After the American Revolution, skilled craftsmen gathered in a tavern in lower Manhattan to discuss how they’d rebuild the war-torn city. They formed an organization that now supports NYC's oldest technical school. In this episode, Dan Holohan tells the story of the General Society of Mechanics and Tradesmen and its lasting impact, as well as why 1880s steam heating is very different from 1930s steam heating.
If a shoe factory had been present in Thomas Engel’s vicinity at the time he invented PEX, we would perhaps today be walking around on shoe soles made of cross-linked polyethylene. In this episode, Dan Holohan shares the fascinating story behind PEX and its brilliant inventor.
The East River Homes were built by the Vanderbilts as a model tenement for tuberculosis patients in 1911. The engineers chose hydronic heating for sanitary reasons, perhaps making this NYC’s first large-scale hot-water heating system. In this episode, Dan Holohan recounts memories of how he later grew up in this housing development and why its heating system was unique for the time.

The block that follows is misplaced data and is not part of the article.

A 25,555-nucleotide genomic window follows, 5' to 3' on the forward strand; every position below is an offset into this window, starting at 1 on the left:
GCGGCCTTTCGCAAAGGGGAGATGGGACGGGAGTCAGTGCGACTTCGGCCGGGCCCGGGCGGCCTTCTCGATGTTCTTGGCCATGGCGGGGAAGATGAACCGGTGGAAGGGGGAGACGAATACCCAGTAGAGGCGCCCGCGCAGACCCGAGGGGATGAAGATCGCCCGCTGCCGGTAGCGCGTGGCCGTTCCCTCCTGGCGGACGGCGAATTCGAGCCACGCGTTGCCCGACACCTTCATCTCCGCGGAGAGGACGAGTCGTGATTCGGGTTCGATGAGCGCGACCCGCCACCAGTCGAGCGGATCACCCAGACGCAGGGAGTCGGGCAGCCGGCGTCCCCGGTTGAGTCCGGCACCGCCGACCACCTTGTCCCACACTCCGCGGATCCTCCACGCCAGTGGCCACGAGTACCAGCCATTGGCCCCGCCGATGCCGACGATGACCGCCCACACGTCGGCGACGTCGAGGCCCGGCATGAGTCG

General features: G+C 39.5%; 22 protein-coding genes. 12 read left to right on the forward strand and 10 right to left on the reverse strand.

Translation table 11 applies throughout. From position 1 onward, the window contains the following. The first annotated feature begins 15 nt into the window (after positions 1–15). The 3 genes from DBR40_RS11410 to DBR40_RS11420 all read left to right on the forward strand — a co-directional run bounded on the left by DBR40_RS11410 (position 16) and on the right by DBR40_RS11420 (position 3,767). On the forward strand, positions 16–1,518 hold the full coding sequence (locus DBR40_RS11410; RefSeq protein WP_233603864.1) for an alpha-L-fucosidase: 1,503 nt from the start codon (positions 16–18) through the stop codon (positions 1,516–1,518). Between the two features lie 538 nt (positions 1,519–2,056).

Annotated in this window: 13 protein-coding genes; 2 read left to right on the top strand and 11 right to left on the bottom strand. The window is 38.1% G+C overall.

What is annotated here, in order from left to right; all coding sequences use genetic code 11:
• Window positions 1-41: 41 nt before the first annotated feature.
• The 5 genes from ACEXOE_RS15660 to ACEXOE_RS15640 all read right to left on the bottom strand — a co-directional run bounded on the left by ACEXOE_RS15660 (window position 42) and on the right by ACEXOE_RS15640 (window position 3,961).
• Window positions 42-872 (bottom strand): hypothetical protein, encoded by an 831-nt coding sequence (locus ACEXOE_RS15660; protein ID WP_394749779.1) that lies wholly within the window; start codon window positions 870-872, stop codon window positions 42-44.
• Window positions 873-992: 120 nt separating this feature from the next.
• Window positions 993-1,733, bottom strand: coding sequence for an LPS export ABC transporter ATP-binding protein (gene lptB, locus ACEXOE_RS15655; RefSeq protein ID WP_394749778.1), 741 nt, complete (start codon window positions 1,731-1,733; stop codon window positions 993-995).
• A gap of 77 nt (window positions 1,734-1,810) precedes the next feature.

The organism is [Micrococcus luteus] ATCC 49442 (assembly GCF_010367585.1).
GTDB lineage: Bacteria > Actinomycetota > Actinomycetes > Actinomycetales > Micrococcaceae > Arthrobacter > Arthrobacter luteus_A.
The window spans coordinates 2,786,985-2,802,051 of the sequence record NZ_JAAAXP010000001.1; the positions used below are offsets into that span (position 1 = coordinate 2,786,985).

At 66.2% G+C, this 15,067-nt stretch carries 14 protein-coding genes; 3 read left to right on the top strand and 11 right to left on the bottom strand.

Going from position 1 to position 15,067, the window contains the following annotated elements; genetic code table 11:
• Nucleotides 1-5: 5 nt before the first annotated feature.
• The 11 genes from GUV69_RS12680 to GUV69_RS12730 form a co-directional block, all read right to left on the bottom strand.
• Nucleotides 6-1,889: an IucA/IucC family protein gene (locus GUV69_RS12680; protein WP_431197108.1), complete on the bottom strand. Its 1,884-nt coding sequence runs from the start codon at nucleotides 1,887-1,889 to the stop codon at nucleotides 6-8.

Heating took center stage at the 1904 World’s Fair with the American Radiator Company’s modern home exhibit. In this episode, Dan Holohan shares how millions marveled at the beauty and simplicity of its hydronic-heating system and what became of that famous model home.
In the 1980s, New York City’s Department of Housing Preservation and Development renovated hundreds of old buildings and installed brand new one-pipe steam systems. In this episode, Dan Holohan shares why steam was the solution and how he taught their contractors to install steam systems from scratch.
John D. Clarke knew how to heat a 70-room cottage in 1893. And he got it right the very first time. Then the Vanderbilts ordered all the mechanical drawings burned after construction so that no one would be able to copy the system. In this episode, Dan Holohan walks us through the history of the heating system at the Vanderbilts’ summer home, The Breakers.